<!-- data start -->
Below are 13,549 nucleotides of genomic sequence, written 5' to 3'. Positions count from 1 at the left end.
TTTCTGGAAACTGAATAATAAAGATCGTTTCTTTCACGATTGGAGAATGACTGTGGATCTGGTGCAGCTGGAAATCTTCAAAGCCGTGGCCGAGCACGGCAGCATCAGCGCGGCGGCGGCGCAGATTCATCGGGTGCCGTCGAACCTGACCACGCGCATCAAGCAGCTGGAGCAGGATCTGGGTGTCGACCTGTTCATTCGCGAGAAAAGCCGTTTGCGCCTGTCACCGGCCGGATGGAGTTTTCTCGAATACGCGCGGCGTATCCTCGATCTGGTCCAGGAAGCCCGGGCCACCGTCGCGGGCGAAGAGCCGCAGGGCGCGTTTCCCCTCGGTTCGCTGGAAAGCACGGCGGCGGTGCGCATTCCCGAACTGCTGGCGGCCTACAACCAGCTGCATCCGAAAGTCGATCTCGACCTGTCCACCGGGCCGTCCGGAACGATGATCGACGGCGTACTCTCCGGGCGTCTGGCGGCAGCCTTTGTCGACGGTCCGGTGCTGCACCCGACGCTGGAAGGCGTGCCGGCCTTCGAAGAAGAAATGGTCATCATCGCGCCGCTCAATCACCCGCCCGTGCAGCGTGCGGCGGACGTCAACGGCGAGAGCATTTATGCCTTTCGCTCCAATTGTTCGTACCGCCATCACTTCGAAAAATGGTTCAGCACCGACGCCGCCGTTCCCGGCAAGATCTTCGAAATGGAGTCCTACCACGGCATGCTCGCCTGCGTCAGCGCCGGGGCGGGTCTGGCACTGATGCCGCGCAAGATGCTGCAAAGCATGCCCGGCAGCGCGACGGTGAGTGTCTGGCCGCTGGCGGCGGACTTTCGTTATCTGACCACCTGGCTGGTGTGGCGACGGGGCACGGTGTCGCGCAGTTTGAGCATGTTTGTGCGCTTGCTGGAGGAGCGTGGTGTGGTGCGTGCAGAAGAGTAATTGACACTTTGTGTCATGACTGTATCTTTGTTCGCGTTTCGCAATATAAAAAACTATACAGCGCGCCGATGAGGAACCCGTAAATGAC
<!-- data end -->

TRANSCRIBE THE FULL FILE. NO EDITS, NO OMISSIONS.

Below are 13,549 nucleotides of genomic sequence, written 5' to 3'. Positions count from 1 at the left end.
TTTCTGGAAACTGAATAATAAAGATCGTTTCTTTCACGATTGGAGAATGACTGTGGATCTGGTGCAGCTGGAAATCTTCAAAGCCGTGGCCGAGCACGGCAGCATCAGCGCGGCGGCGGCGCAGATTCATCGGGTGCCGTCGAACCTGACCACGCGCATCAAGCAGCTGGAGCAGGATCTGGGTGTCGACCTGTTCATTCGCGAGAAAAGCCGTTTGCGCCTGTCACCGGCCGGATGGAGTTTTCTCGAATACGCGCGGCGTATCCTCGATCTGGTCCAGGAAGCCCGGGCCACCGTCGCGGGCGAAGAGCCGCAGGGCGCGTTTCCCCTCGGTTCGCTGGAAAGCACGGCGGCGGTGCGCATTCCCGAACTGCTGGCGGCCTACAACCAGCTGCATCCGAAAGTCGATCTCGACCTGTCCACCGGGCCGTCCGGAACGATGATCGACGGCGTACTCTCCGGGCGTCTGGCGGCAGCCTTTGTCGACGGTCCGGTGCTGCACCCGACGCTGGAAGGCGTGCCGGCCTTCGAAGAAGAAATGGTCATCATCGCGCCGCTCAATCACCCGCCCGTGCAGCGTGCGGCGGACGTCAACGGCGAGAGCATTTATGCCTTTCGCTCCAATTGTTCGTACCGCCATCACTTCGAAAAATGGTTCAGCACCGACGCCGCCGTTCCCGGCAAGATCTTCGAAATGGAGTCCTACCACGGCATGCTCGCCTGCGTCAGCGCCGGGGCGGGTCTGGCACTGATGCCGCGCAAGATGCTGCAAAGCATGCCCGGCAGCGCGACGGTGAGTGTCTGGCCGCTGGCGGCGGACTTTCGTTATCTGACCACCTGGCTGGTGTGGCGACGGGGCACGGTGTCGCGCAGTTTGAGCATGTTTGTGCGCTTGCTGGAGGAGCGTGGTGTGGTGCGTGCAGAAGAGTAATTGACACTTTGTGTCATGACTGTATCTTTGTTCGCGTTTCGCAATATAAAAAACTATACAGCGCGCCGATGAGGAACCCGTAAATGAC